Different Types of Smokers on the Market

Apr 27, 2018

When looking at a smoker, you’ll want to look at the three main types and pick the one that most suits your use. The most popular types on the market today are the vertical smoker, offset smoker and the cabinet smoker.

Each type has its own pros and cons, plus you’ll need to check just how easy your smoker can hold its temperature. Temperature regulation is probably one of the toughest things a smoker will have to do, even the best units fluctuate about +/- 10 degrees during use.

Whatever smoker you use, it’s going to become a hobby that you’ll learn from every time you cook! Every smoker has its own way of doing things, and no two are ever the same!


The Vertical Smoker

These smokers tend to be the cheapest and most popular models. They’re easy to setup, easy to use and give a great taste. They’re not entirely without their problems though. Typically these are going to be entry level units that you can learn from.

To work, a vertical smoker needs a charcoal or wood pellet bowl in the bottom. This is where your fuel burns to give the smoker its cooking power. Above the fuel bowl comes a water tray which allows your food to be kept moist during cooking, as the rising heat drives moisture throughout of the entire smoker. Lastly, the most important part of the unit – your food! The reason your food is cooked right at the top of the unit is simple; the heat will rise, taking water vapor with it, giving you that smoky and juicy flavor everyone loves!

One of the critical things to working a vertical smoker is to avoid opening the top lid once you start cooking. Most vertical smokers place the temperature gauge right at the top; this gives you an indication of when you can start cooking. Once that temperature hits the required amount, every time you open that lid, that temperature will fluctuate wildly and give you very poor results!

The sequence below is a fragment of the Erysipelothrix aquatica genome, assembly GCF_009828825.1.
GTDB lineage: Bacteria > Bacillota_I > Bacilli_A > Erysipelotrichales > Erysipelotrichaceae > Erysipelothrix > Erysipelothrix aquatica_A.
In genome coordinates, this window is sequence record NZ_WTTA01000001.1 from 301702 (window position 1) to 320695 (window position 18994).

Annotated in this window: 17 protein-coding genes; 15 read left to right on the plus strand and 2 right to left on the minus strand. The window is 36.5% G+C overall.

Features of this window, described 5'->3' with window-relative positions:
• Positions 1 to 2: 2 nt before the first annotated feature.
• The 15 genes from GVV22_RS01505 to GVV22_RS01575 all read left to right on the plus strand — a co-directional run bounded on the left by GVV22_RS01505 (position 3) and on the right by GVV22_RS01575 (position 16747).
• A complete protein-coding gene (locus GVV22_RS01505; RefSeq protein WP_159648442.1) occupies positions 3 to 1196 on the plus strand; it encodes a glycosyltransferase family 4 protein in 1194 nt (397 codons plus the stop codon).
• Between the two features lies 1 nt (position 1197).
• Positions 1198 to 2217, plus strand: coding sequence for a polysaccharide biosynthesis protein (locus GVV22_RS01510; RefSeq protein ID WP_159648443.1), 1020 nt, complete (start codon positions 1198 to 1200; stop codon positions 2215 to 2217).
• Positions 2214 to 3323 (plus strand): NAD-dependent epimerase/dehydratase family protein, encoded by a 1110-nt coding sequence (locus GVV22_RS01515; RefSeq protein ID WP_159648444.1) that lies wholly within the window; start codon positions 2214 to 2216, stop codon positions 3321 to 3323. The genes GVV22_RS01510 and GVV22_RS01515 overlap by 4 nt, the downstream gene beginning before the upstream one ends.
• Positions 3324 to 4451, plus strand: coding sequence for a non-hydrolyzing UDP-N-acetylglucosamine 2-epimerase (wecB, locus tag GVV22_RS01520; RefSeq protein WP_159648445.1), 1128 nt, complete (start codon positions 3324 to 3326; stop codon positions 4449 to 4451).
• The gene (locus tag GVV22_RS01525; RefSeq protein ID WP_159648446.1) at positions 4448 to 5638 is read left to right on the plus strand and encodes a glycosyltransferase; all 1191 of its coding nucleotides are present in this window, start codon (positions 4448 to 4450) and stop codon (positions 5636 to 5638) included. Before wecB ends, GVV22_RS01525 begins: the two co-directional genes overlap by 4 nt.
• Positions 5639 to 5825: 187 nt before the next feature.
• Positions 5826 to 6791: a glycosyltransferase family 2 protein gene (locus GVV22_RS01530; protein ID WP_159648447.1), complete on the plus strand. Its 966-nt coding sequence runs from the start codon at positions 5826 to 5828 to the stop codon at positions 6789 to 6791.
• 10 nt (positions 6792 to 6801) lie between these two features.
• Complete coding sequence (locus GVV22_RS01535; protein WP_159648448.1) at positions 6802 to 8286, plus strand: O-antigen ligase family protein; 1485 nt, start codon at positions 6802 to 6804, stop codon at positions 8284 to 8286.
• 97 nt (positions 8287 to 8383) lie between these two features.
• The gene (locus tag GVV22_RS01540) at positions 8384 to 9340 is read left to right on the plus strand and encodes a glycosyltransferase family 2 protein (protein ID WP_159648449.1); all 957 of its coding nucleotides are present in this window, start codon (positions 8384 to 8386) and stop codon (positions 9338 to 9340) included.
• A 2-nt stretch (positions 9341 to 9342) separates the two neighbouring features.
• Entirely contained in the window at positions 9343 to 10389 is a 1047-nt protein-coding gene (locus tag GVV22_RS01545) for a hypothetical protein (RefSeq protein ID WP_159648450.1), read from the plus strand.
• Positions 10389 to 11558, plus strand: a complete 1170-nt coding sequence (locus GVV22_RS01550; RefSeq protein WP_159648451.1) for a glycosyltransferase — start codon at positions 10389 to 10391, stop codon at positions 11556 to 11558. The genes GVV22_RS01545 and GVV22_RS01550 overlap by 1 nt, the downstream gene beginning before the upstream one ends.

The Offset Firebox

These are a design classic, and for those of you who remember, you’ll probably reminisce about seeing these at work as a child. They work by splitting the heat creation part of the smoker and the water/cooking section. Often you will see these attached to grills. We reviewed the best offset smokers in another article, be sure to check it out.

This is a clever design because opening the firebox won’t have nearly as much of an effect on cooking temperature as with a vertical smoker. A notable feature of the offset smoker is that you can keep the firebox ticking over while using a vent to send just enough heat into the cooking barrel to keep everything consistent.

Offset smokers are popular amongst professional smokers and enthusiasts who take their cooking seriously! With the clever offset design, you can smoke for hours at a time with ease, opening a range of options such as briskets and whole bird roasts. I would argue that an offset smoker is easier to use too – it’s certainly easier to keep a consistent temperature with one.

An offset firebox tends to be more expensive than vertical models, mostly on a par with the cabinet varieties. That’s one of the reasons why they tend to attract the enthusiast/professional crowd.


Cabinet Smokers

There’s some overlap between the design of a standard vertical smoker, and that of a cabinet unit. They both have a fire at the bottom, with water tray and finally your cooking space at the top.

However, they tend to have far more room than vertical smokers, allowing you to smoke multiple items at the same time.

The cabinet smoker should also have far more vents fitted than a vertical smoker. These vents work in a similar way to the offset box design, except they tend to let excess heat out of the box, rather than heat into the cooking area.

There are pros and cons to the cabinet design. They’re certainly easier to use than vertical smokers; however, they take a little getting used to before you get the best cook out of them. The cabinet smoker also tends to offer far more space than a vertical, making them more versatile and able to smoke longer at a consistent temperature.

Cabinet smokers are about the same price as offset smokers, yet some manufacturers are starting to bring out quality mid-range versions too. If you have your heart set on an offset or cabinet model, it’s worth doing your research before buying.